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Tuesday, November 1, 2011

Beach facility bingo

This land is your land, Part 3
By Will Collette

This is the third in an occasional series on Charlestown’s regulation of land and property. Read Part One here and Part Two here.

A commenter named T.J. Kahr recently wrote “The Charlestown Planning Commission in action is just so painful…I would rather have my fingernails pulled out one @ a time.”

Yup, that pretty much sums up the experience, whether you go in person or watch the Planning Commission on Clerkbase.

I’m not sure which is worse. In person, you get to see the worst that government has to offer in awful living color. On Clerkbase, you get to watch it was the ceiling mounted camera that shows the “action,” such as it is, as if it was happening a mile away. And you get treated to one Commission member’s habit of finger-drumming on the microphone stand (I think it’s George Tremblay, but I’m not sure). Whoever it is, he’s no Keith Moon.

But moving on to more substantive matters, the most recent Planning Commission meeting (October  26) actually produced a tangible result, though not without a lot of torn-out fingernails.

The Commission, under Ruth’s Platner’s unique style of leadership, held its second “public hearing” on the building plans for new beach facilities at the two town beaches. These plans were approved by Charlestown voters last June, against opposition from the Charlestown Citizens Alliance. Prompt approval of the designs could mean the facilities will open in time for the beginning of the 2012 beach season.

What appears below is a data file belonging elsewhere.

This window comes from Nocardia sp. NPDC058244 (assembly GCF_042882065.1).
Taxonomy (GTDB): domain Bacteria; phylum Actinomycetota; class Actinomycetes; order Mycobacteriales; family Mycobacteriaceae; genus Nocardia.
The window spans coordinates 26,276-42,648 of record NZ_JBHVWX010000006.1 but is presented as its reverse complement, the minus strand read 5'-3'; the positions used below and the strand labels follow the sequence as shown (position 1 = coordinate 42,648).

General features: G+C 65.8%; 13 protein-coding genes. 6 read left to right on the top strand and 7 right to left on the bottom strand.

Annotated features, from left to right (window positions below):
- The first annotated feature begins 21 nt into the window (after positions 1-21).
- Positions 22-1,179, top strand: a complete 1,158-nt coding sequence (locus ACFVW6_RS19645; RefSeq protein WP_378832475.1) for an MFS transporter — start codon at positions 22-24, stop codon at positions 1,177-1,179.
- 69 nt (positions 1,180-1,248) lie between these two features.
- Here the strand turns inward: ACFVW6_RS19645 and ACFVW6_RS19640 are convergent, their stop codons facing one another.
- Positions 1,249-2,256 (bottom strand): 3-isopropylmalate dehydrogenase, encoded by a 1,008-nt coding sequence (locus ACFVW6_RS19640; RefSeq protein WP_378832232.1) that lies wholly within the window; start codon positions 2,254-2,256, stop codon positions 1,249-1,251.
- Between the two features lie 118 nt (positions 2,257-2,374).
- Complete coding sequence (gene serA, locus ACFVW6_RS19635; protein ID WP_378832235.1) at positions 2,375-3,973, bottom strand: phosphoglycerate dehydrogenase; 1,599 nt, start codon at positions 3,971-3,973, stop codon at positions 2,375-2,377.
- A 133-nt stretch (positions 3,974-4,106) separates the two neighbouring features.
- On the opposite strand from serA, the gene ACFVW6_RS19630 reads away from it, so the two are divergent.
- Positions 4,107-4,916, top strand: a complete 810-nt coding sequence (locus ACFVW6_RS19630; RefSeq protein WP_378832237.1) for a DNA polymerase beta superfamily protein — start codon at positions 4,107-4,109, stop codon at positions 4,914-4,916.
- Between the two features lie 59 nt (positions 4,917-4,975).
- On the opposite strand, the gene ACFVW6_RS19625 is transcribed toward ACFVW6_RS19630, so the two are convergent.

Or not. This second hearing was made necessary for two reasons. One was that someone screwed up before the first hearing and didn’t assign the right plat numbers to the right facility leading to a public notice concern. Second, the first hearing was so disorganized and non-germane (i.e. the discussion deal mostly with tangential issues) that they couldn't have finished even if they didn't have problem #1.

What the Planning Commission would like the beach
facilities to look like
So another month of potential building time was lost. Personally, I think the Planning Commission is doing what they do best: stall, stall, stall and hope the project in question dies of old age.

The second hearing went a lot like the first. As usual, I hope readers will not simply buy into my interpretation – look for yourself on Clerkbase. Almost two hours went by and little of that time was spent discussing the actual facilities.

Instead, it seems like the Commissioners decided to show off their prowess at landscape design as they talked about moving the facilities 100 feet this way and 100 feet that way. They talked about rearranging boulders as if they were pieces on a checkerboard. One Commissioner offered to donate boulders from her land to give our Public Works Department more material to work with. And so much talk about shrubbery, I thought I was stuck in a Monty Python movie.